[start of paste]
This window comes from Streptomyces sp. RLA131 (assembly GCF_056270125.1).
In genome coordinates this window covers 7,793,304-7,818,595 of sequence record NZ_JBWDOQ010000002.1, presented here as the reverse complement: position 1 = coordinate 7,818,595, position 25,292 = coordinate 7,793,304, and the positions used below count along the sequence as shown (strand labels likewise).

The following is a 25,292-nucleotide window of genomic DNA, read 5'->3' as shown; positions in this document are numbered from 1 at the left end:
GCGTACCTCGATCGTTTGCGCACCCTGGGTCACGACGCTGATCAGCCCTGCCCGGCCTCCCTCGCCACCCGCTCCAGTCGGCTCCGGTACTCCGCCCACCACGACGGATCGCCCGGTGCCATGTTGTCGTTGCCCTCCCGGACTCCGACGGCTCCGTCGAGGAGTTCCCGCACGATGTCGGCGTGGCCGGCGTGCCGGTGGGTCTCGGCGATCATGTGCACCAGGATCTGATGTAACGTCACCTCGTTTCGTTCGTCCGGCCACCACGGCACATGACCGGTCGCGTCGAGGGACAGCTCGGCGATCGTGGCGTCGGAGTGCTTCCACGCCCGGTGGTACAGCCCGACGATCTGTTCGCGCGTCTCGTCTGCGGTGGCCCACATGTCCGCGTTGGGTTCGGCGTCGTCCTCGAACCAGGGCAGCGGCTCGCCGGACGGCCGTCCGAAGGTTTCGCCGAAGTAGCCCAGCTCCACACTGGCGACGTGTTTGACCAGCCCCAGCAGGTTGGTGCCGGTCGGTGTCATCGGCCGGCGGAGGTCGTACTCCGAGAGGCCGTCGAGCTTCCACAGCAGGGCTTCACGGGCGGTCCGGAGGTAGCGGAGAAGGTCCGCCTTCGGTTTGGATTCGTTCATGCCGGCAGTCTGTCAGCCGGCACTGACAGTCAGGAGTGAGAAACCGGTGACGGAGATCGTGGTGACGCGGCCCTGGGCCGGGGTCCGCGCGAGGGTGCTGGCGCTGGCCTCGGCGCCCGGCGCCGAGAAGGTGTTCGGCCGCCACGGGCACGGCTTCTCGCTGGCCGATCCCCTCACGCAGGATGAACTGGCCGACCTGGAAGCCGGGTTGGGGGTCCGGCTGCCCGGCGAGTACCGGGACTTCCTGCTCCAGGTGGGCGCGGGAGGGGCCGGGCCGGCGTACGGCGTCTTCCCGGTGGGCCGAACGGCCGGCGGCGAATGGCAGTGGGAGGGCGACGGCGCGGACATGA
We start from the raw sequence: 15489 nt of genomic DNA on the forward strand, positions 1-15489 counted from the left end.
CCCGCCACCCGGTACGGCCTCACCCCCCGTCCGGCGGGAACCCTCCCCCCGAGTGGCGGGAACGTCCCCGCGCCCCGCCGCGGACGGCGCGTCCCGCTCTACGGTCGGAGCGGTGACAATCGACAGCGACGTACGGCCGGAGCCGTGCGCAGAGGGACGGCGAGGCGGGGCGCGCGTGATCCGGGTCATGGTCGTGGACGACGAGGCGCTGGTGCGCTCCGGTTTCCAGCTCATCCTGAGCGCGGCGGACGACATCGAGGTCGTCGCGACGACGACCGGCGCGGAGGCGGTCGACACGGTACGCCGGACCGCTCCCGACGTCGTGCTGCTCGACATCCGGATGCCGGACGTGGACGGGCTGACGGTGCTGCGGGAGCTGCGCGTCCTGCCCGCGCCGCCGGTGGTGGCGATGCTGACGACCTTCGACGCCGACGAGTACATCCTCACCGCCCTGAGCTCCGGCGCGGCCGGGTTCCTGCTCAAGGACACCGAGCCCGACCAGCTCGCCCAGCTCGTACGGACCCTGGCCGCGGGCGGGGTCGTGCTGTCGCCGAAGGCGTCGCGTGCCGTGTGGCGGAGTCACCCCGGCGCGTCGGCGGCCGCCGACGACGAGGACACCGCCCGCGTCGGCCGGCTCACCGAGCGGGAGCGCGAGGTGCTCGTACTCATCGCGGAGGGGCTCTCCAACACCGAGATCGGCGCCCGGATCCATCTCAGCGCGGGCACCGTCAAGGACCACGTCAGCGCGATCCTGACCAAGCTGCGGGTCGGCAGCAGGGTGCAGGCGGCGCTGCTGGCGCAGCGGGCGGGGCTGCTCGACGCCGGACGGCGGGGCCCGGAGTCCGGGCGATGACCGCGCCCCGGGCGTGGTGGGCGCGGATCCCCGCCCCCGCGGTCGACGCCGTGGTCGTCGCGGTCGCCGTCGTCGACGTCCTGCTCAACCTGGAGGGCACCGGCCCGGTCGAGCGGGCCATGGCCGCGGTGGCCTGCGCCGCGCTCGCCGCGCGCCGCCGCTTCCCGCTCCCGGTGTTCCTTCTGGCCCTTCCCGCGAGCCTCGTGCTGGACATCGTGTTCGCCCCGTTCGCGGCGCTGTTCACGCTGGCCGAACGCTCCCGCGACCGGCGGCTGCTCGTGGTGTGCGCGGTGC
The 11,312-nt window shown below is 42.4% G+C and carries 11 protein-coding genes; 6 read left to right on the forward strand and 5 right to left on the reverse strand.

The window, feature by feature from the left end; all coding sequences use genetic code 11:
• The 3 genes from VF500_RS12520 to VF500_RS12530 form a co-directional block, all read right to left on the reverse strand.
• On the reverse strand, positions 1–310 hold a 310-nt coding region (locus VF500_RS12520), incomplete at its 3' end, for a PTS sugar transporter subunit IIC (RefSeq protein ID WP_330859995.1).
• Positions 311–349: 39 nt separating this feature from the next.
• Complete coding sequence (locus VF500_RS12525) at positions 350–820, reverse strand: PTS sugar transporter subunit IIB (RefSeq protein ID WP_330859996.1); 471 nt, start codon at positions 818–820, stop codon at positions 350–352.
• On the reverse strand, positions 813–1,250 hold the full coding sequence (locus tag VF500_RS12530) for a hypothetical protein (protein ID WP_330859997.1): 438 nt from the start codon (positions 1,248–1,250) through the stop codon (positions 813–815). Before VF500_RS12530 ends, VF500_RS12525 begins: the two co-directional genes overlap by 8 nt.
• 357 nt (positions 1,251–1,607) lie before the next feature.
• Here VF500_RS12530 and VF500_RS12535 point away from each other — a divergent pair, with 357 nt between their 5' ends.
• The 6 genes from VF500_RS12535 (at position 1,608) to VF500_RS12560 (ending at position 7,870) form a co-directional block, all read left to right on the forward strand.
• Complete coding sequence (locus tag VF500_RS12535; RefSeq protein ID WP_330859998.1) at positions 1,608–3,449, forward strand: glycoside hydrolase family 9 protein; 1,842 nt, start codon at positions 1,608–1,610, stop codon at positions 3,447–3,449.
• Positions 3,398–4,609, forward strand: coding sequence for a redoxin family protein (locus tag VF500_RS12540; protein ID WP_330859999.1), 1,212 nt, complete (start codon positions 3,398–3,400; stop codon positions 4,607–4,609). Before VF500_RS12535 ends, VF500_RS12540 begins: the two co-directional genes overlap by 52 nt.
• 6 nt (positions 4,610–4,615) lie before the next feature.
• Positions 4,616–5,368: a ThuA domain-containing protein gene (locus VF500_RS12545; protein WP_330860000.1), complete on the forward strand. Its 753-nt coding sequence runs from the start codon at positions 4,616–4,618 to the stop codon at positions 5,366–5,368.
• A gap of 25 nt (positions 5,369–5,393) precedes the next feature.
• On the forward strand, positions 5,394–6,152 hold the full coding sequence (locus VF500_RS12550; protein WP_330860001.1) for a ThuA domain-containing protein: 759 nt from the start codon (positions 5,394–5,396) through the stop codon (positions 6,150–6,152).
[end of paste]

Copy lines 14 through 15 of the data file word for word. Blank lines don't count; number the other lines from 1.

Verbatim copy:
• 357 nt (positions 1,251–1,607) lie before the next feature.
• Here VF500_RS12530 and VF500_RS12535 point away from each other — a divergent pair, with 357 nt between their 5' ends.